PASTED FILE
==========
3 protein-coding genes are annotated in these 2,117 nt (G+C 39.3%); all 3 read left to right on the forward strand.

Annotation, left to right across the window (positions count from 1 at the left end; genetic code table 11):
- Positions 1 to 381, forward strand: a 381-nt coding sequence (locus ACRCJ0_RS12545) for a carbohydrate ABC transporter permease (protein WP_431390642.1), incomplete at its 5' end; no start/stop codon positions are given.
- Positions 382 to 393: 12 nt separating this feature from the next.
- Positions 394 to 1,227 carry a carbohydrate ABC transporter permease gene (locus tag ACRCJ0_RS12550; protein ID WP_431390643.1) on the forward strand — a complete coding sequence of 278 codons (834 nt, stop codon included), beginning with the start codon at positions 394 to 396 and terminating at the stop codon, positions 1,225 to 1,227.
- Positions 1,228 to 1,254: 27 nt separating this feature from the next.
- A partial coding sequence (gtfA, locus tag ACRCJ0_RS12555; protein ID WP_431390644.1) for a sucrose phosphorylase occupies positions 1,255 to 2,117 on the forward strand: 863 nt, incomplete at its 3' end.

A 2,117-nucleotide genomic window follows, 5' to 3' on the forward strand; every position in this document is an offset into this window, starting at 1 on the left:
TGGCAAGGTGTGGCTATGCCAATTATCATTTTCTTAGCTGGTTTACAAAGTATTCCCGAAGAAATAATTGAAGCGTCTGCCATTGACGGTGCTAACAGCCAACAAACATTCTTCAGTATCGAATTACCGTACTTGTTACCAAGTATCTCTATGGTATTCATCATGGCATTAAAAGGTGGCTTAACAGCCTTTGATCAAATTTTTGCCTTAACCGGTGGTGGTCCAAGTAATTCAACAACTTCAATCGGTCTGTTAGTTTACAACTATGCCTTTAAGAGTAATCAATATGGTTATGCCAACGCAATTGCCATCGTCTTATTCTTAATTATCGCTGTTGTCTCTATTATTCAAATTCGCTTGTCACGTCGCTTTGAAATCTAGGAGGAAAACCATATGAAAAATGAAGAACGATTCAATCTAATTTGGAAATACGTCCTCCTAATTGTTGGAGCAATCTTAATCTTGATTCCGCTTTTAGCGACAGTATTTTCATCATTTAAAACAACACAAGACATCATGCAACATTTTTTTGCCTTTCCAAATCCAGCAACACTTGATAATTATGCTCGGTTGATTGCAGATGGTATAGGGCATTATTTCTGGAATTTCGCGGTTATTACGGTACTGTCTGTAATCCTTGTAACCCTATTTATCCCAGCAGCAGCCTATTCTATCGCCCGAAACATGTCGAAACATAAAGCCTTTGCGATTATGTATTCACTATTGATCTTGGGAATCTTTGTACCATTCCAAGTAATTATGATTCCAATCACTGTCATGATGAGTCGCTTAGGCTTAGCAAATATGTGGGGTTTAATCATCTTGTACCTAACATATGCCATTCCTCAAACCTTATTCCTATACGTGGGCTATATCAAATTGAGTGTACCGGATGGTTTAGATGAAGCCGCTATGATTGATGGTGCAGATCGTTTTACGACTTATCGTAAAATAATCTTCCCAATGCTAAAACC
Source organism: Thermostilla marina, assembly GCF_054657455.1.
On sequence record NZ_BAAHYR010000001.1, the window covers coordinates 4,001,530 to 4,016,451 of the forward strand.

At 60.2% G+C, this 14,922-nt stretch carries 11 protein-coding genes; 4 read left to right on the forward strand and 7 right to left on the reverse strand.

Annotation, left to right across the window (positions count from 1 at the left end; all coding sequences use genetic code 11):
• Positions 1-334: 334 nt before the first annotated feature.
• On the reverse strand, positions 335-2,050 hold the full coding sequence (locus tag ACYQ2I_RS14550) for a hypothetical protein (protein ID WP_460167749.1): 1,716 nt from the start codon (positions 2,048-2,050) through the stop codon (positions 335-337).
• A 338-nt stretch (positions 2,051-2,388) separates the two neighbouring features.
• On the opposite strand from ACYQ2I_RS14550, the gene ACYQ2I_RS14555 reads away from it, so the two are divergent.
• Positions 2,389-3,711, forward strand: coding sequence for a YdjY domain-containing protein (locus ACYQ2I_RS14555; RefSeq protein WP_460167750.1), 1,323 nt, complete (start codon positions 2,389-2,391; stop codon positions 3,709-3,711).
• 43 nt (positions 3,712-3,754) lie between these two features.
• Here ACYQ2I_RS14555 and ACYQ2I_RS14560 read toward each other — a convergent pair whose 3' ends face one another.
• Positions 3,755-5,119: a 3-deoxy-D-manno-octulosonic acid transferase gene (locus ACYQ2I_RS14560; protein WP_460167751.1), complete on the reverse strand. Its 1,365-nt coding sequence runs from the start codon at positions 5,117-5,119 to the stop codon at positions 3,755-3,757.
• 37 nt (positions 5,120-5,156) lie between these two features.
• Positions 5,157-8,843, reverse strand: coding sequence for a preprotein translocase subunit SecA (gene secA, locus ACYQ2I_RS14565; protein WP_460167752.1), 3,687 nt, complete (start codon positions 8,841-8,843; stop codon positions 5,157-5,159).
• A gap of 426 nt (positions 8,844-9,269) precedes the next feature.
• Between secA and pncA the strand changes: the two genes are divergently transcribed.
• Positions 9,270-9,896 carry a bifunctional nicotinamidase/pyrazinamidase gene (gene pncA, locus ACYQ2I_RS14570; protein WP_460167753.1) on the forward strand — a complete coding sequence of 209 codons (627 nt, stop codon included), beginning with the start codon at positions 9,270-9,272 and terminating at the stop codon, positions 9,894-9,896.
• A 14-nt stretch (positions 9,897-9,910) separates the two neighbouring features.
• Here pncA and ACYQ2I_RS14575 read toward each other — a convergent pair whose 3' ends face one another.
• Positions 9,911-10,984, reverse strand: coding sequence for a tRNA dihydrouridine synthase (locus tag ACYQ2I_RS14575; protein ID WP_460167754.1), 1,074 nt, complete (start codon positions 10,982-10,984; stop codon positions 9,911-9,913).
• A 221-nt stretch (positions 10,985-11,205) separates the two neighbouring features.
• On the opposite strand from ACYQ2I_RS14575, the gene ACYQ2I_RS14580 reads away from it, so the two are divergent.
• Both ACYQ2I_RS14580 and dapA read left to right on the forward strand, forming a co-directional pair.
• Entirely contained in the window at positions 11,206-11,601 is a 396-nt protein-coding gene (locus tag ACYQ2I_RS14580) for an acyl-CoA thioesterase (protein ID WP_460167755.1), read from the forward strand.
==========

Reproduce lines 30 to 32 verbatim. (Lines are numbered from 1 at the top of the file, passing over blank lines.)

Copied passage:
• A 221-nt stretch (positions 10,985-11,205) separates the two neighbouring features.
• On the opposite strand from ACYQ2I_RS14575, the gene ACYQ2I_RS14580 reads away from it, so the two are divergent.
• Both ACYQ2I_RS14580 and dapA read left to right on the forward strand, forming a co-directional pair.